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The Walking Dead #2.11: Judge, Jury, Executioner

By Julio Angel Ortiz on 13 March 2012

‘Judge, Jury, Executioner’ is a compelling hour of television that falters under Rick’s continued half-hearted character arc.

The crux of the episode – whether the survivors should kill Randall instead of letting him go and taking a chance on Randall leading his group to Hershel’s farm – forms a potent moral quandary that props up the episode. It’s rife with dramatic potential, but the episode chokes on a few points. First and foremost is the way Rick has been handled this season.

A few episodes ago it was he who was advocating saving Randall from walkers and not leave him behind. This is after Rick had been shot at by Randall’s people for killing Tony and Dave (who, incidentally, attempted to coax the location of Hershel’s farm out of Rick and then tried to kill him). While the argument could be made that Rick wouldn’t (and shouldn’t) trust Randall, why go through all the trouble to save him in the first place? This logic flaw has been killing this particular storyline for me.

It also continues Rick’s somewhat wishy-washy character arc this season. At times hard, other times deeply indecisive (the trend from ‘18 Miles Out’ continues here). Rick here tries to be the strong leader, but comes off as following the colder Shane’s lead, and the ultimate moment of truth – and Carl’s involvement – was plain awkward. And not in a dramatic way. It was just preachy and obvious, and felt contrived.

Speaking of Carl, I have another nitpick. For a group that is supposed to be jumpy about walkers and losing Sophia, they don’t seem to have a great track record in keeping an eye on kids. Carl wanders off, first obtaining a gun and then traveling down a ways until he finds a zombie stuck in the mud (and almost pays the price for it). Really, who is watching the kid? How does no one notice he is missing for a while?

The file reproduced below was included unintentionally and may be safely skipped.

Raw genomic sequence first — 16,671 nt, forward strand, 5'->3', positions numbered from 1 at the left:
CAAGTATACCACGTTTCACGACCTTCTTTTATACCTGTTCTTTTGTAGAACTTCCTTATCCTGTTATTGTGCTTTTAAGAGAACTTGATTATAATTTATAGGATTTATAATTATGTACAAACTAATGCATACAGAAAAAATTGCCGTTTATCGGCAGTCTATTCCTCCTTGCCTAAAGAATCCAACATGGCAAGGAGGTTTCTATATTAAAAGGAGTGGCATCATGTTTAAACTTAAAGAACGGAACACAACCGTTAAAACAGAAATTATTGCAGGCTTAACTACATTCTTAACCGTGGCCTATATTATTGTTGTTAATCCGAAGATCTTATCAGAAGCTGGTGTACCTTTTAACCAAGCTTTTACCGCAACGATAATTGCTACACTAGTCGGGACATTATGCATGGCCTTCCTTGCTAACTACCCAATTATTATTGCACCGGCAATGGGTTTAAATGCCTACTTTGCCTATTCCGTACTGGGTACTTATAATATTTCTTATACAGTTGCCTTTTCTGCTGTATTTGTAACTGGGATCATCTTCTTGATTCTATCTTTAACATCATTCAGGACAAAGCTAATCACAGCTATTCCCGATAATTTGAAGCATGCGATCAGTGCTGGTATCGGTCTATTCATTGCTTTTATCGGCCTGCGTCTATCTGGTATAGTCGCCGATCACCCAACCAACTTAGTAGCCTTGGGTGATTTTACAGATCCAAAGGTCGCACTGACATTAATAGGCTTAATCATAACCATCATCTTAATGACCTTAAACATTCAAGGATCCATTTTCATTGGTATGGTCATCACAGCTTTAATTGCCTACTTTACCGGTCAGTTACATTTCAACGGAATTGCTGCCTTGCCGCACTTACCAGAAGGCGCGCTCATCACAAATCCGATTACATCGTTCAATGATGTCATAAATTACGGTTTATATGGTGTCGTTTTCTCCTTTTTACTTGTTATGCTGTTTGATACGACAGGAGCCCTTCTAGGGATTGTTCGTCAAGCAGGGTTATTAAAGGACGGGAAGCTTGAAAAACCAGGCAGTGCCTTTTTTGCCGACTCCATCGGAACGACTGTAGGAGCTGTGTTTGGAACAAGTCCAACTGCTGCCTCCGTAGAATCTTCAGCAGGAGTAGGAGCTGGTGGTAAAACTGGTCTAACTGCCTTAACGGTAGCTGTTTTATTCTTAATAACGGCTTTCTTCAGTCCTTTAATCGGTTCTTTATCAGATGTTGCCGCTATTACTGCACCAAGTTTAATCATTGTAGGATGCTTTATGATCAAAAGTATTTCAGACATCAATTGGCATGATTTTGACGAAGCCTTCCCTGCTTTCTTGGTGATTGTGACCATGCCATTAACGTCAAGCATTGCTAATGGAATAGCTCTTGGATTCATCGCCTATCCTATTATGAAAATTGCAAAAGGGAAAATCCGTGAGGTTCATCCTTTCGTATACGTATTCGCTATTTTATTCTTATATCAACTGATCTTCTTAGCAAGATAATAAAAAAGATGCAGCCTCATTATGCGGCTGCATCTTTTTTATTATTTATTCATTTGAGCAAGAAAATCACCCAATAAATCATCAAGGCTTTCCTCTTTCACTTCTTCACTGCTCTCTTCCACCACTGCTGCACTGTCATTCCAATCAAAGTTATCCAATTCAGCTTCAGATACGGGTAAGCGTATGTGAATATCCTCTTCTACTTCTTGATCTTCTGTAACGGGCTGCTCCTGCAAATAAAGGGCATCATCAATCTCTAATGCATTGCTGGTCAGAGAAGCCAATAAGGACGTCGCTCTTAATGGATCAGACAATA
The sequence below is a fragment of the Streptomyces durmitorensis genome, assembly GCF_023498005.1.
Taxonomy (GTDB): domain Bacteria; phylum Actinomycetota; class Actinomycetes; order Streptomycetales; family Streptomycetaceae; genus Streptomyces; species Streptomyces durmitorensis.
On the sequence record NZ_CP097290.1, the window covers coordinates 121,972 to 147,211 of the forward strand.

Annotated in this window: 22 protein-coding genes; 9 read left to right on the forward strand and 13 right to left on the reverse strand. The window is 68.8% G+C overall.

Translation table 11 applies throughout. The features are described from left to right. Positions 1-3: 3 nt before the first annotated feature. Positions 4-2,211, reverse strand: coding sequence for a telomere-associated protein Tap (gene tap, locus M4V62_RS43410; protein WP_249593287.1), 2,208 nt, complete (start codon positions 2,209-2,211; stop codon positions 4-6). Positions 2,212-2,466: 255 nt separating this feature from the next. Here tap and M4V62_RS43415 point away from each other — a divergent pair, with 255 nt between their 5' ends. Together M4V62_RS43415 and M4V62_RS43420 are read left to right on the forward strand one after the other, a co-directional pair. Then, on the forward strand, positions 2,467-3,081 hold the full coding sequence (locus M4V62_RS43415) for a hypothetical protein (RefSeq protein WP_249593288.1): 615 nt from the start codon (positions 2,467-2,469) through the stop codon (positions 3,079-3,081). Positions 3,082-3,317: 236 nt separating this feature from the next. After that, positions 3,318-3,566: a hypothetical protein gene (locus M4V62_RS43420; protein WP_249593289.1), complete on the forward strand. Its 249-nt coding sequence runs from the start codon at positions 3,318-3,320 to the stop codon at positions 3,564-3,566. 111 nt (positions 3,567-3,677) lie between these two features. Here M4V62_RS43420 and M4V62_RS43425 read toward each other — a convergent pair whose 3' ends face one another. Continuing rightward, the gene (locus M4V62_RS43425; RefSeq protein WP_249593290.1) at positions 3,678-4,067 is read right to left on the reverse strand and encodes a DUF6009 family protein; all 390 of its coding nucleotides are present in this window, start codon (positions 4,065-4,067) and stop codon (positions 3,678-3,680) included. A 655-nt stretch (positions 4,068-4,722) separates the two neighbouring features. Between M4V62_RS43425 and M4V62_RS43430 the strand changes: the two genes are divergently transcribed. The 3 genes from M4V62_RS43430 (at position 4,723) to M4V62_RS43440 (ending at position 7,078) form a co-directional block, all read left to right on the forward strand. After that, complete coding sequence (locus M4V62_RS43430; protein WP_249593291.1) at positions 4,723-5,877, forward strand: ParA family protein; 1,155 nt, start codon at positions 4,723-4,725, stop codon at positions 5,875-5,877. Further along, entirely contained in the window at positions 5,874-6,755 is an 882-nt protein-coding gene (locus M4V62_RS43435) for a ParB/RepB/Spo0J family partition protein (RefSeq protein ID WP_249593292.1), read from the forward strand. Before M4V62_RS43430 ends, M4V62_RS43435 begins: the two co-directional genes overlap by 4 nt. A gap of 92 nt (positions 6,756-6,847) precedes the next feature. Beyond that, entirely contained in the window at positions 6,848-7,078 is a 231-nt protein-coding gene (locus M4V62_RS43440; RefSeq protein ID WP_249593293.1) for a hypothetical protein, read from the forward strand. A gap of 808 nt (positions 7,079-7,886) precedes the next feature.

It comes back later to haunt them later, and it turns out to be truly gut wrenching.

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Meanwhile, Dale opposes the execution, providing the voice of civilization that the group has been lacking recently. Jeffrey DeMunn provides his best performance as Dale, providing an impassioned and well-timed speech that defines the issue laid out before the group. This scene, where the entire group meets in Hershel’s living room, really showcases how fractured the group has become on a subtle level. Tired, weathered, and their humanity in fringes… it encapsulates the state of the group. And it’s not pretty.

‘Judge, Jury, Executioner’ is an episode that will be remembered for its stomach-turning conclusion, but the middle is uneven. DeMunn’s performance lifts the episode, and the story does offer a compelling look at an awful moral conundrum, but it’s a bit of a speed bump in terms of quality. Hopefully things will pick up from here.


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By Julio Angel Ortiz

Julio Angel Ortiz maintains his collection of curiosities at www.julioinprogress.com. You can also Like him on Facebook as well and check out his latest writing projects.




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